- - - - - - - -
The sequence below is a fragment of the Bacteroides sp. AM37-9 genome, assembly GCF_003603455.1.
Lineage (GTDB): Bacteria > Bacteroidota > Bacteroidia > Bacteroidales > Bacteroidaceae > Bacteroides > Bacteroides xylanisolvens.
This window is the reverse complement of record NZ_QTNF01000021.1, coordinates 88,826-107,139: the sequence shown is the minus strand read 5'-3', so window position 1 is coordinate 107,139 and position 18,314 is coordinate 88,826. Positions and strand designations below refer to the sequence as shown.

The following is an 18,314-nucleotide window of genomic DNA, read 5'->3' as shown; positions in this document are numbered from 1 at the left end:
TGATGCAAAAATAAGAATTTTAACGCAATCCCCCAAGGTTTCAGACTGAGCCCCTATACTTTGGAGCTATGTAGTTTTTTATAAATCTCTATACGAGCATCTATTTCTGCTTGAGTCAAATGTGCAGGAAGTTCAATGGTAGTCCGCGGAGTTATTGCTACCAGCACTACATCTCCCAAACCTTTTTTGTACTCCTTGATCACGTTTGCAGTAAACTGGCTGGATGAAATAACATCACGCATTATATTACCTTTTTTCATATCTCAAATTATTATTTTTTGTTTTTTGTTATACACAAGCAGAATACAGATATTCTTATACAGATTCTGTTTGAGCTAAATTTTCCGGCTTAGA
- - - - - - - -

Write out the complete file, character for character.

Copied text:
The sequence below is a fragment of the Bacteroides sp. AM37-9 genome, assembly GCF_003603455.1.
Lineage (GTDB): Bacteria > Bacteroidota > Bacteroidia > Bacteroidales > Bacteroidaceae > Bacteroides > Bacteroides xylanisolvens.
This window is the reverse complement of record NZ_QTNF01000021.1, coordinates 88,826-107,139: the sequence shown is the minus strand read 5'-3', so window position 1 is coordinate 107,139 and position 18,314 is coordinate 88,826. Positions and strand designations below refer to the sequence as shown.

The following is an 18,314-nucleotide window of genomic DNA, read 5'->3' as shown; positions in this document are numbered from 1 at the left end:
TGATGCAAAAATAAGAATTTTAACGCAATCCCCCAAGGTTTCAGACTGAGCCCCTATACTTTGGAGCTATGTAGTTTTTTATAAATCTCTATACGAGCATCTATTTCTGCTTGAGTCAAATGTGCAGGAAGTTCAATGGTAGTCCGCGGAGTTATTGCTACCAGCACTACATCTCCCAAACCTTTTTTGTACTCCTTGATCACGTTTGCAGTAAACTGGCTGGATGAAATAACATCACGCATTATATTACCTTTTTTCATATCTCAAATTATTATTTTTTGTTTTTTGTTATACACAAGCAGAATACAGATATTCTTATACAGATTCTGTTTGAGCTAAATTTTCCGGCTTAGA